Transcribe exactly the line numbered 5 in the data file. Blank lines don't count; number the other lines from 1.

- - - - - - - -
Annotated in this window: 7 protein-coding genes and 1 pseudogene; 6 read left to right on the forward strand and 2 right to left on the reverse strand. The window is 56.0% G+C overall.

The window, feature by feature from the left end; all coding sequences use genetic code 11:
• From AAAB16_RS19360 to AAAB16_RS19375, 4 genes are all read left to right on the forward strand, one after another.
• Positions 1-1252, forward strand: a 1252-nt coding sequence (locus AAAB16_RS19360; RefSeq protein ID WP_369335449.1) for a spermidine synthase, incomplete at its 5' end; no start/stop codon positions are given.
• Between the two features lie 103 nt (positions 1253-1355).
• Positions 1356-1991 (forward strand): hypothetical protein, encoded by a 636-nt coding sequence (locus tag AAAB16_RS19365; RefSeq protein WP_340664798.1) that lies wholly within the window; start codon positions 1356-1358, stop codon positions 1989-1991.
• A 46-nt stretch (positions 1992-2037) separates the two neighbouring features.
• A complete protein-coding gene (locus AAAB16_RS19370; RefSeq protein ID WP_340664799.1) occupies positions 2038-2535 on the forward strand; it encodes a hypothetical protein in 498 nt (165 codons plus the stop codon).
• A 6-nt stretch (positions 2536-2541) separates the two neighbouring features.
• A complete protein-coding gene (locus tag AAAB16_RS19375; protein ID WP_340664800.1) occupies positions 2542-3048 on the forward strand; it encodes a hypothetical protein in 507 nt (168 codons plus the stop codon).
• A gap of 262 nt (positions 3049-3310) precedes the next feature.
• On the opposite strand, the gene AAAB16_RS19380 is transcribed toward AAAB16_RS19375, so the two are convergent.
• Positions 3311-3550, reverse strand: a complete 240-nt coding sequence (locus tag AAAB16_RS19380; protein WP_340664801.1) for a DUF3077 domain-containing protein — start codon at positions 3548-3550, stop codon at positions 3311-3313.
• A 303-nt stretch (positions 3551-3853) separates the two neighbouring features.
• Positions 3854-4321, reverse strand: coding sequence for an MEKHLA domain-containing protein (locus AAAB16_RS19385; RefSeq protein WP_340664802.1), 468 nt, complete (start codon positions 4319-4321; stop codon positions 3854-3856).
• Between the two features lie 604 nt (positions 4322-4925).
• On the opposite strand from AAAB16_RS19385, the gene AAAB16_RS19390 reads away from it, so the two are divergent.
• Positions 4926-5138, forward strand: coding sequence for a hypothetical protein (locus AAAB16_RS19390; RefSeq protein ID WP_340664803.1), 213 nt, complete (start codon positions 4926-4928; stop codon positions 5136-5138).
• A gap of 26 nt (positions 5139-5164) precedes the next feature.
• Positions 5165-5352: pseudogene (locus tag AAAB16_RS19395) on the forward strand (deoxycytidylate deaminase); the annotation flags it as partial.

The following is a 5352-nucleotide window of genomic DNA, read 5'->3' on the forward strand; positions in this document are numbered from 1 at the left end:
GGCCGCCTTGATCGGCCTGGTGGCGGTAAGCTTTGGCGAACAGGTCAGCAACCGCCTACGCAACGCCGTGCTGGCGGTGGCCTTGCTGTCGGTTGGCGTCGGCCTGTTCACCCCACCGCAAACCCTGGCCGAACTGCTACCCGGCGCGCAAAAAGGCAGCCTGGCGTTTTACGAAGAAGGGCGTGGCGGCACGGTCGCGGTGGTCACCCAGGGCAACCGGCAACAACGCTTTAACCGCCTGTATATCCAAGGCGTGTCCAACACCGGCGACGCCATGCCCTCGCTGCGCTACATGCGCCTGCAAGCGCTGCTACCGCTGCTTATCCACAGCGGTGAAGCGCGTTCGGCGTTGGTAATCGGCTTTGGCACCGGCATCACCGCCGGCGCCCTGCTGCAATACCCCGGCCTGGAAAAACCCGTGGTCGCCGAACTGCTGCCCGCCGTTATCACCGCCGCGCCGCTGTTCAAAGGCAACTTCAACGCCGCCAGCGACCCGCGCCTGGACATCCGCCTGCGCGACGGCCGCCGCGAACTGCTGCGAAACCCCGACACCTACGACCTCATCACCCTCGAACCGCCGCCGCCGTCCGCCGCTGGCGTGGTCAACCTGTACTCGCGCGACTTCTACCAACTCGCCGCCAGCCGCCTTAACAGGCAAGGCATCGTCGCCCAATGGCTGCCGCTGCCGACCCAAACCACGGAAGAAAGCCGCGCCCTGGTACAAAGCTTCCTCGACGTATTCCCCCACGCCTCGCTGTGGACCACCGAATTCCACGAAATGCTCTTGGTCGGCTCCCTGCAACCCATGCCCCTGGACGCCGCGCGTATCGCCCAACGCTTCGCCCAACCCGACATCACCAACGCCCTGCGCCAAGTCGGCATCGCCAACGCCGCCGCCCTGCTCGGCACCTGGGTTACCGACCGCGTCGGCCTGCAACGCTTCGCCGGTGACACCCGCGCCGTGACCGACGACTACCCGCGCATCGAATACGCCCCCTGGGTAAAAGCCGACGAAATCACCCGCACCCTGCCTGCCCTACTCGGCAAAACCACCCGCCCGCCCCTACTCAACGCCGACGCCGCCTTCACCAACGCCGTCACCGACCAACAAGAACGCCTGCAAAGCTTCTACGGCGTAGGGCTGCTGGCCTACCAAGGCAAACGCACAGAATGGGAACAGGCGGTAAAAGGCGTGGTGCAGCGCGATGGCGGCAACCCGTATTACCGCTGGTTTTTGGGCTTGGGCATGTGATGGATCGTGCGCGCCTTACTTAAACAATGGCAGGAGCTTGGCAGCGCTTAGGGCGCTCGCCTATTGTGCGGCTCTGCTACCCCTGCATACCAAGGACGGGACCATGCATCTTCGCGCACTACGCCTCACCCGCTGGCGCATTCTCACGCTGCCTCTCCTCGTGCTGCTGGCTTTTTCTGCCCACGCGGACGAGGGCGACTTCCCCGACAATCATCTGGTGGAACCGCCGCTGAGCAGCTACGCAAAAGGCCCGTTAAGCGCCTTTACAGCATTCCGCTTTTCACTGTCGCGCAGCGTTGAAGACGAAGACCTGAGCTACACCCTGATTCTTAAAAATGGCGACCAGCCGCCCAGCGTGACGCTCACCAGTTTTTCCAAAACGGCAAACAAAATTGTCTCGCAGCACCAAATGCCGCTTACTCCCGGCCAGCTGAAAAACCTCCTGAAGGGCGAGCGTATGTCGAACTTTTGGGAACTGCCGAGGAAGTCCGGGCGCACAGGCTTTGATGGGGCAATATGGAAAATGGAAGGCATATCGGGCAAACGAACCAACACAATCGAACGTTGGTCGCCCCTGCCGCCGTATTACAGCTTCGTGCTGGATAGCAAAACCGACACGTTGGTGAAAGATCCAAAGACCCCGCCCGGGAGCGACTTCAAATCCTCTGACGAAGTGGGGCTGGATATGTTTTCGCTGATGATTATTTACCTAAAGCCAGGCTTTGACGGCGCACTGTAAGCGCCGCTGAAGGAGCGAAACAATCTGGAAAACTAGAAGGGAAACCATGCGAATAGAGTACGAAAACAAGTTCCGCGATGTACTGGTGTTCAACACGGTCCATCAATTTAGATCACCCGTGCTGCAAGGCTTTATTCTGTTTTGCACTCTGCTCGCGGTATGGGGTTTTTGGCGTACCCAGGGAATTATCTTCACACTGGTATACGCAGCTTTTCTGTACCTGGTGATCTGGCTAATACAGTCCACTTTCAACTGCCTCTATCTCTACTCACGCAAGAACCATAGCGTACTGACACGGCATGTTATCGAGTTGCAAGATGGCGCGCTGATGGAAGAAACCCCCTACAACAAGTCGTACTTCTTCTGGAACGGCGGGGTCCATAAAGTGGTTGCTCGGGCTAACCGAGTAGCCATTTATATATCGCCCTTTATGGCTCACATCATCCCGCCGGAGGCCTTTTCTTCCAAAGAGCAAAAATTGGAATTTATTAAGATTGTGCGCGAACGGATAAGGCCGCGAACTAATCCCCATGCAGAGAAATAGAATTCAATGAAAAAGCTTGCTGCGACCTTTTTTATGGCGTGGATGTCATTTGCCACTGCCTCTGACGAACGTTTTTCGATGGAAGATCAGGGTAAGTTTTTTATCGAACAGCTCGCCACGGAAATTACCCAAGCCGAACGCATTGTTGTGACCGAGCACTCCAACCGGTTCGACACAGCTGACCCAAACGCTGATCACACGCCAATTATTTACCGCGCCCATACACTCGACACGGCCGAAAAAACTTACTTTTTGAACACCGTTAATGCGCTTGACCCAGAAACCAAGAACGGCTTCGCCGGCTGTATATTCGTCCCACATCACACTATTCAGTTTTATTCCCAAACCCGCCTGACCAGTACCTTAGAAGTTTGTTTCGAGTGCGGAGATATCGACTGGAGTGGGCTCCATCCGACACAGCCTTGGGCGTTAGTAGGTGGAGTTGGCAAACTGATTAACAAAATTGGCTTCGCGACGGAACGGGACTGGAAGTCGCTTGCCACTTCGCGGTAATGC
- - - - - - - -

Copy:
• Between the two features lie 103 nt (positions 1253-1355).